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Greetings from Colorado – Davalynn Spencer, here, happy to introduce this week’s professional author, Jeanette Levellie.

Jeanette, tell us how you got into writing.

Thirty-five years ago when our youngest was a baby I wrote some poems and an article for La Leche League. I liked sharing my creativity with the world, but did not pick up my writing again till my kids were in their teens. That’s when I began writing devotionals, attended my first writers conference and sold my first article.

How many books do you have published? Three.

What are a few of your latest titles?

Shock the Clock: Time Management for Writers and Other Creatives; The Heart of Humor: 60 Helpings of Hilarity to Nourish Your Soul; Two Levellie.bookScoops of Grace with Chuckles on Top

How did you get your first book contract?

I pitched the idea to Cindy Sproles of Lighthouse Publishing of the Carolinas at a writer’s conference. She liked the idea and asked me to have my agent send it to her. Two months later I had contract!

What has helped you promote your books the most?

Making and sustaining friendships through blogging and Facebook. When others like your writing and it resonates with them, they are your best commercials! I also speak at both Christian and civic venues, which helps sell books.

What mistakes or wrong assumptions did you make with the marketing of your first book?

What a great question! I think I thought that if I spent tons of money to promote Shock the Clock, it would sell out the kazoo. So I signed up for too many promotional programs that promised to increase sales. Most of them did not help sell the book.

Did that mistakes cause you to change?

LevellieYes. I am more careful where I put my marketing money now. I’d rather spend it buying prizes and sending free books to members of my “tribe” who help me promote my brand and books than to online marketing plans.

What’s the craziest promotional gimmick you tried?

I bought a case of Shockers candy to help promote my newest title, Shock the Clock. The first time I mailed a 2 oz. package to someone who helped me promote the book, I realized the postage cost more than the candy itself! Not a super wise investment. Nevertheless, I’ve found candy serves as an inexpensive, unforgettable way to help promote a title. For Two Scoops of Grace with Chuckles on Top I gave away Chuckles candy; for The Heart of Humor I gave away boxes of conversation hearts and now I am giving away Shockers for Shock the Clock.

What a clever idea. What’s the funniest thing that happened during a promotional activity?

At my first book signing for our public library, the chapter I chose to read contained a mistake, which none of the editors or beta readers had caught. But of course as I was reading it aloud, I caught it. And sanguine that I am I blurted, “Wait—that’s wrong! It was Paul, not Fred! Why did no one catch this mistake?” Everyone in the room got a huge kick out of that! But I was not amused…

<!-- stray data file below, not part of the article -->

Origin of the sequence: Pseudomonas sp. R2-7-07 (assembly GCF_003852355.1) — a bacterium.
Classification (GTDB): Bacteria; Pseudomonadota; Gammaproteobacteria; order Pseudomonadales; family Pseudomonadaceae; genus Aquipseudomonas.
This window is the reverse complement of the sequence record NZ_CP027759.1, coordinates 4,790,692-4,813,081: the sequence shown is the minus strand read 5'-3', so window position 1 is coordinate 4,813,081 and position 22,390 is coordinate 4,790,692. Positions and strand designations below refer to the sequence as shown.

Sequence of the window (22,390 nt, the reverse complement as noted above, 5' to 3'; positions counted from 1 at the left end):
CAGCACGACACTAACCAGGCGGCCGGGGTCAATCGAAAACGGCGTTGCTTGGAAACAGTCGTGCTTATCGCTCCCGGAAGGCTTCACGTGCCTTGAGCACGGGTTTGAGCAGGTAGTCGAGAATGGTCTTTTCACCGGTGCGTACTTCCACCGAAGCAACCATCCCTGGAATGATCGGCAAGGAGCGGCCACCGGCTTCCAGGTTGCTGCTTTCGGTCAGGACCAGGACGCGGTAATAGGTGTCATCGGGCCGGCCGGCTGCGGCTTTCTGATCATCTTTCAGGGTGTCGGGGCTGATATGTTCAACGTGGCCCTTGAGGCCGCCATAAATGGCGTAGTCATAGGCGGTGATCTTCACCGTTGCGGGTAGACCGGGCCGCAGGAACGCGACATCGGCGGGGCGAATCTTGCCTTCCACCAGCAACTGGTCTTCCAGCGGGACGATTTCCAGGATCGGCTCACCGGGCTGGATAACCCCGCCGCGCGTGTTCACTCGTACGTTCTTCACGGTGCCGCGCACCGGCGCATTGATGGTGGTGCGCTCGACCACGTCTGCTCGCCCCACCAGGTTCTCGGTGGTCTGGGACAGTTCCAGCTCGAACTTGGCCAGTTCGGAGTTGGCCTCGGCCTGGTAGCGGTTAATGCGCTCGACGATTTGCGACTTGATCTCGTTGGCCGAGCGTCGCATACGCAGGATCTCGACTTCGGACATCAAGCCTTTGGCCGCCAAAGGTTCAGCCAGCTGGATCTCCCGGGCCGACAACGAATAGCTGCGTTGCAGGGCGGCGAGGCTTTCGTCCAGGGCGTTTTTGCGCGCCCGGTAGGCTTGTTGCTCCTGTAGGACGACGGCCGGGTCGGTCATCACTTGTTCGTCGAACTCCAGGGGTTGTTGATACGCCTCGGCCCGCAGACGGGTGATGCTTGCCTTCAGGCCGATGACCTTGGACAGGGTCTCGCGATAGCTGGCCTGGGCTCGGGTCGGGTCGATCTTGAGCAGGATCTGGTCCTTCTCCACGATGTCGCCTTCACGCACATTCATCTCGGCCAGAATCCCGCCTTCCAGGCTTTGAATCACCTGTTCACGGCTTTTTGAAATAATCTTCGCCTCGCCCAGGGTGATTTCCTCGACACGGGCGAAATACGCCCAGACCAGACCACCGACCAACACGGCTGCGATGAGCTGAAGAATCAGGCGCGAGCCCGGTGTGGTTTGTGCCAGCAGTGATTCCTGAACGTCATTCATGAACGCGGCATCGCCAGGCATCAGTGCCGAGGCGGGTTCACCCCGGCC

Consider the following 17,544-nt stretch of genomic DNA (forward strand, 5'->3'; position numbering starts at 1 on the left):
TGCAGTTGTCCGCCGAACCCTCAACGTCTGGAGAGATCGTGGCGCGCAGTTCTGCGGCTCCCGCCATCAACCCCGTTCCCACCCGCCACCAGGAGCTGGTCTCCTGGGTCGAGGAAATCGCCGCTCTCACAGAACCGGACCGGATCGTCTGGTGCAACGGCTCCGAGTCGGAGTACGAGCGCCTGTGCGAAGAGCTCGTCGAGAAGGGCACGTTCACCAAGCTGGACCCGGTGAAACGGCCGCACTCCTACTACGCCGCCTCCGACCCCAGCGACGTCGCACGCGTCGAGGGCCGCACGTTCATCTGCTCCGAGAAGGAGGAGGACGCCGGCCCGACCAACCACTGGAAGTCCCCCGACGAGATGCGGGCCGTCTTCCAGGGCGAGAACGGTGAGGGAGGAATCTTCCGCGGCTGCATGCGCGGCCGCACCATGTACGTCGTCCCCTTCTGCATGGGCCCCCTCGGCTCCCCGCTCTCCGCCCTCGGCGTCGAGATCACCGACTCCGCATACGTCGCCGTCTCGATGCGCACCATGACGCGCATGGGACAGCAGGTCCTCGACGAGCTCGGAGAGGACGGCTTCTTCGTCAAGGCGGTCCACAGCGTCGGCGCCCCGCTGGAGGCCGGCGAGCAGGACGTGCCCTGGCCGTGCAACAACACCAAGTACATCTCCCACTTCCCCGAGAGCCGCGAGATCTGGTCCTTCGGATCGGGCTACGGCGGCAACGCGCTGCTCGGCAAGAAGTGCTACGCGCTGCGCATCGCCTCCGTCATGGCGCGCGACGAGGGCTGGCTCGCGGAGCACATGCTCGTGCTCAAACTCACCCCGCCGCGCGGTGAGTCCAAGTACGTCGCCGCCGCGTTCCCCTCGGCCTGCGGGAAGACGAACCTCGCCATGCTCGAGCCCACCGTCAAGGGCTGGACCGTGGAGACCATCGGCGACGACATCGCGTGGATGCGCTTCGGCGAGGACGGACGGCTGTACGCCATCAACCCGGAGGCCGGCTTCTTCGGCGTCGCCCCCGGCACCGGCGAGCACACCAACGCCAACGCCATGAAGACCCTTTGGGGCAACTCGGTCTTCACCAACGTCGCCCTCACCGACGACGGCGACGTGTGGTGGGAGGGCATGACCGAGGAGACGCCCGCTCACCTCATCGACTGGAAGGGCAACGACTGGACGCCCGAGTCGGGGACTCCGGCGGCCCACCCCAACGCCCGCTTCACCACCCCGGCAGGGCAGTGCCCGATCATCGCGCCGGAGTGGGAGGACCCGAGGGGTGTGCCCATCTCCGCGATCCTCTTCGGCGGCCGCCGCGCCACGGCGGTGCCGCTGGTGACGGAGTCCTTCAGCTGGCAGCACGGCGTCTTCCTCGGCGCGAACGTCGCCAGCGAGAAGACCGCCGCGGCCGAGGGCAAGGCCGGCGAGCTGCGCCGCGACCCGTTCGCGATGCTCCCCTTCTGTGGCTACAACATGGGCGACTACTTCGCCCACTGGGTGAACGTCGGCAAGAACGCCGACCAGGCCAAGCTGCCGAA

Sounds like you handled the situation perfectly and helped your audience relate. Is there something you did that really helped with marketing your books?

  • I pushed—wait, I mean I asked—to speak at writers conferences, offering several topics for the directors to choose from that I could teach.
  • I take my books with me wherever I go and talk to people about them.
  • I often give away free books if I feel the Holy Spirit nudging me, believing Jesus’ words to “give and it shall be given to you.”
  • I have designed Gospel tracts using stories I’ve written. When I give them to people I say, “Would you like to read a story I wrote? I am an author.” Then I show them the covers of my books on the back of the tract, with contact information.
  • I also designed a brochure that tells about my speaking, writing, and editing, with endorsements and contact information.
  • I just have a really big mouth and am not afraid to open it.
  • I help as many other writers as I’m able to, to promote their books. You reap whatever you sow.

Did you see God open any doors you never expected in the promotion of your books?

Oh, my, yes. The most glorious one was when I spoke for a mother/daughter tea at a local church. I was not happy with the message and told my husband that I was not going to use it again. But in the audience that afternoon was a lady who is the assistant producer of a Christian TV station, who later called me to do an interview on the show.

Now that you have been writing a while, what do you find works best for you in promoting your work and why?

Pray that God will open doors for you, and once again, build relationships. Word of mouth from friends who like your work goes farther than anything, because people trust a person they know and like more than an ad on a website.

What are your top tips for writers with their first book contract?

  1. Ask God to help you every step of the way with divine wisdom. He’s been around longer and knows more than we do. He will show you the perfect path for your book and your career, if you take time to listen.
  2. If you don’t already have a few prayer partners that you meet with regularly, get some now. Ask these trusted friends for advice and prayer covering, and also pray for their needs.
  3. Don’t take yourself and all the little details that go along with your book—cover art, title, back cover blurb, etc—too seriously. Don’t ask me how I know this. That’s a whole new interview!

Thank you so much, Jeanette. Your wonderful sense of humor shines through!

For more about Jeanette Levellie, her books and other skills, visit her blog.

Blessings to you all in this New Year of word-gathering and promoting.

Davalynn Spencer

 

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